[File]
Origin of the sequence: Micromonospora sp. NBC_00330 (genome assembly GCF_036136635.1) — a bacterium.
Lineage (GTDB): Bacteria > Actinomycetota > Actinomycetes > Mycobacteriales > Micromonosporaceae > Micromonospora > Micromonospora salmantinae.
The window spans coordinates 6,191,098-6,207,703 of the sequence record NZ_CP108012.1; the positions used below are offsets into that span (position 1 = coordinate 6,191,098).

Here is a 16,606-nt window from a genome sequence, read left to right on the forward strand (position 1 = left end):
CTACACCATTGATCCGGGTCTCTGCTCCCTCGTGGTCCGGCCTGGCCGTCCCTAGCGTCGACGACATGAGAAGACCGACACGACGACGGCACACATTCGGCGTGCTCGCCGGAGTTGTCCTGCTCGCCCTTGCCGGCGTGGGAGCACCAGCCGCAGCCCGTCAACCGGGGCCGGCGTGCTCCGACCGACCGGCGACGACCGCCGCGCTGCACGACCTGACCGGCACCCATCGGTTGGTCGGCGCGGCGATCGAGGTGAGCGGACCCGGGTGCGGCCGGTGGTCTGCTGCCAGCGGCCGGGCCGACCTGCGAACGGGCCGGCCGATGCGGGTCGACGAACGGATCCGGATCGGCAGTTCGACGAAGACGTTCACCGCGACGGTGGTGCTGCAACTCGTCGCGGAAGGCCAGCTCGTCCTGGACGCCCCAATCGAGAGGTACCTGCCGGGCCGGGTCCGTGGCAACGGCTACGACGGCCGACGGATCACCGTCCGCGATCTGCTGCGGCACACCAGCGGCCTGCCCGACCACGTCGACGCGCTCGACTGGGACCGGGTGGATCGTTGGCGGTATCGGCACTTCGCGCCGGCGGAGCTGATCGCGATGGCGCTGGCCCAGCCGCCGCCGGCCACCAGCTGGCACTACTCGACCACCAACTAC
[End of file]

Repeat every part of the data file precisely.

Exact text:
Origin of the sequence: Micromonospora sp. NBC_00330 (genome assembly GCF_036136635.1) — a bacterium.
Lineage (GTDB): Bacteria > Actinomycetota > Actinomycetes > Mycobacteriales > Micromonosporaceae > Micromonospora > Micromonospora salmantinae.
The window spans coordinates 6,191,098-6,207,703 of the sequence record NZ_CP108012.1; the positions used below are offsets into that span (position 1 = coordinate 6,191,098).

Here is a 16,606-nt window from a genome sequence, read left to right on the forward strand (position 1 = left end):
CTACACCATTGATCCGGGTCTCTGCTCCCTCGTGGTCCGGCCTGGCCGTCCCTAGCGTCGACGACATGAGAAGACCGACACGACGACGGCACACATTCGGCGTGCTCGCCGGAGTTGTCCTGCTCGCCCTTGCCGGCGTGGGAGCACCAGCCGCAGCCCGTCAACCGGGGCCGGCGTGCTCCGACCGACCGGCGACGACCGCCGCGCTGCACGACCTGACCGGCACCCATCGGTTGGTCGGCGCGGCGATCGAGGTGAGCGGACCCGGGTGCGGCCGGTGGTCTGCTGCCAGCGGCCGGGCCGACCTGCGAACGGGCCGGCCGATGCGGGTCGACGAACGGATCCGGATCGGCAGTTCGACGAAGACGTTCACCGCGACGGTGGTGCTGCAACTCGTCGCGGAAGGCCAGCTCGTCCTGGACGCCCCAATCGAGAGGTACCTGCCGGGCCGGGTCCGTGGCAACGGCTACGACGGCCGACGGATCACCGTCCGCGATCTGCTGCGGCACACCAGCGGCCTGCCCGACCACGTCGACGCGCTCGACTGGGACCGGGTGGATCGTTGGCGGTATCGGCACTTCGCGCCGGCGGAGCTGATCGCGATGGCGCTGGCCCAGCCGCCGCCGGCCACCAGCTGGCACTACTCGACCACCAACTAC